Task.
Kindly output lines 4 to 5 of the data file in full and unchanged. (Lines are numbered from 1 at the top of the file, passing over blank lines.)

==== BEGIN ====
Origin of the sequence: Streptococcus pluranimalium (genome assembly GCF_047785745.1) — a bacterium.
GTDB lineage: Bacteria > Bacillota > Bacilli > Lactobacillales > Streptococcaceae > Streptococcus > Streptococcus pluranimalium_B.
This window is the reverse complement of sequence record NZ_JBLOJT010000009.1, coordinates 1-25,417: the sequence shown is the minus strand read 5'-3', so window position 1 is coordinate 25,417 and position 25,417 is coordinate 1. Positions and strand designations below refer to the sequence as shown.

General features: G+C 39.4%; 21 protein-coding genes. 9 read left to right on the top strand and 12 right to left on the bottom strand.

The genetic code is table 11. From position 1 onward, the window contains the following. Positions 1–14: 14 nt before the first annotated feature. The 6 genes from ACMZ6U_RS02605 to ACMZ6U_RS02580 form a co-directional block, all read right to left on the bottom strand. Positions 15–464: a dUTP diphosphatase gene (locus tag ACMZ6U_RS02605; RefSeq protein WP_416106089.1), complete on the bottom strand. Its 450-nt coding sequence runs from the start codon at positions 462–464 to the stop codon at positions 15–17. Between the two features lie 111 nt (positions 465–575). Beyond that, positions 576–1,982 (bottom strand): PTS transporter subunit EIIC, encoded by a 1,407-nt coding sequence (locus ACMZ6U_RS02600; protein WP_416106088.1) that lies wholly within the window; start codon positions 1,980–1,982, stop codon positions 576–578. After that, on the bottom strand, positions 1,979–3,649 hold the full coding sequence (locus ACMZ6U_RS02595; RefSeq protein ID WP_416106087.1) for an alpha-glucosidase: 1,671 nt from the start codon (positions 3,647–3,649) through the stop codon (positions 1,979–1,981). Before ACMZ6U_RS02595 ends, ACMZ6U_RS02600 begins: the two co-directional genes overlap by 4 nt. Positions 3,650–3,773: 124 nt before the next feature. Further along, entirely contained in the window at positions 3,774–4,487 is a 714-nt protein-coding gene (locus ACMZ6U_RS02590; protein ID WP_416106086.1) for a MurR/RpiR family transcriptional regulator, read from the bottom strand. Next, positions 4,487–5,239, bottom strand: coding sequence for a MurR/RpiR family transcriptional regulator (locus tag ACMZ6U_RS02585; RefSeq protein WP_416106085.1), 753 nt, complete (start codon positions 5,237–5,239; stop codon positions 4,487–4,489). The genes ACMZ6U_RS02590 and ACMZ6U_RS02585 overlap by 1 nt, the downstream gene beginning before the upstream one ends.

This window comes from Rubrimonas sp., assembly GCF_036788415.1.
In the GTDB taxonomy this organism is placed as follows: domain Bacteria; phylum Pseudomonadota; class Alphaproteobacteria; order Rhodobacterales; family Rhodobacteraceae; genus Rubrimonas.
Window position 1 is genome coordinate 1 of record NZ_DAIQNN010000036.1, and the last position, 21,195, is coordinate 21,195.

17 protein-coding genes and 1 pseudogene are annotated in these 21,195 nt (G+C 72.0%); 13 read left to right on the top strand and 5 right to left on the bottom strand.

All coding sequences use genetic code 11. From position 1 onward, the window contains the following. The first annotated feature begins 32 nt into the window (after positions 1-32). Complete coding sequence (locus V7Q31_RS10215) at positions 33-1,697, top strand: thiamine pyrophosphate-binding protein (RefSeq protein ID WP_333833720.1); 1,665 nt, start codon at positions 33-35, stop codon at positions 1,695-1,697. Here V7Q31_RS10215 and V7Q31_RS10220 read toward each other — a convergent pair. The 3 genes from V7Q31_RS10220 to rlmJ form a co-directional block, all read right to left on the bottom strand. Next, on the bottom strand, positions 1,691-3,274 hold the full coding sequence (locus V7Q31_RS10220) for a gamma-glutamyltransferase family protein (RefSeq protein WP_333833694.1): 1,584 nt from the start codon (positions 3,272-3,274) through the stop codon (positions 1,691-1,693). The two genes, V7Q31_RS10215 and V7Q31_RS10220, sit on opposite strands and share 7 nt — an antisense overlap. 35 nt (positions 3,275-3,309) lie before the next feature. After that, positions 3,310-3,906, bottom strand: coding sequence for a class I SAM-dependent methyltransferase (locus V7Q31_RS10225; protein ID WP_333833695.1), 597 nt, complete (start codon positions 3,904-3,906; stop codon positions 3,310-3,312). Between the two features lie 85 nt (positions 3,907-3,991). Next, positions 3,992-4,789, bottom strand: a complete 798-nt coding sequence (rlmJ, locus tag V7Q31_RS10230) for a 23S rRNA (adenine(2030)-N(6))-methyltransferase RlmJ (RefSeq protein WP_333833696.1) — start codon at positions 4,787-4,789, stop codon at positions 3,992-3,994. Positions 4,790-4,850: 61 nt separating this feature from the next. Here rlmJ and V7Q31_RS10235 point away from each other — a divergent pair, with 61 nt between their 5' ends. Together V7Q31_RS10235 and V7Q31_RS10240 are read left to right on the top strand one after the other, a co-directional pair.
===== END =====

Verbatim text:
General features: G+C 39.4%; 21 protein-coding genes. 9 read left to right on the top strand and 12 right to left on the bottom strand.

The genetic code is table 11. From position 1 onward, the window contains the following. Positions 1–14: 14 nt before the first annotated feature. The 6 genes from ACMZ6U_RS02605 to ACMZ6U_RS02580 form a co-directional block, all read right to left on the bottom strand. Positions 15–464: a dUTP diphosphatase gene (locus tag ACMZ6U_RS02605; RefSeq protein WP_416106089.1), complete on the bottom strand. Its 450-nt coding sequence runs from the start codon at positions 462–464 to the stop codon at positions 15–17. Between the two features lie 111 nt (positions 465–575). Beyond that, positions 576–1,982 (bottom strand): PTS transporter subunit EIIC, encoded by a 1,407-nt coding sequence (locus ACMZ6U_RS02600; protein WP_416106088.1) that lies wholly within the window; start codon positions 1,980–1,982, stop codon positions 576–578. After that, on the bottom strand, positions 1,979–3,649 hold the full coding sequence (locus ACMZ6U_RS02595; RefSeq protein ID WP_416106087.1) for an alpha-glucosidase: 1,671 nt from the start codon (positions 3,647–3,649) through the stop codon (positions 1,979–1,981). Before ACMZ6U_RS02595 ends, ACMZ6U_RS02600 begins: the two co-directional genes overlap by 4 nt. Positions 3,650–3,773: 124 nt before the next feature. Further along, entirely contained in the window at positions 3,774–4,487 is a 714-nt protein-coding gene (locus ACMZ6U_RS02590; protein ID WP_416106086.1) for a MurR/RpiR family transcriptional regulator, read from the bottom strand. Next, positions 4,487–5,239, bottom strand: coding sequence for a MurR/RpiR family transcriptional regulator (locus tag ACMZ6U_RS02585; RefSeq protein WP_416106085.1), 753 nt, complete (start codon positions 5,237–5,239; stop codon positions 4,487–4,489). The genes ACMZ6U_RS02590 and ACMZ6U_RS02585 overlap by 1 nt, the downstream gene beginning before the upstream one ends.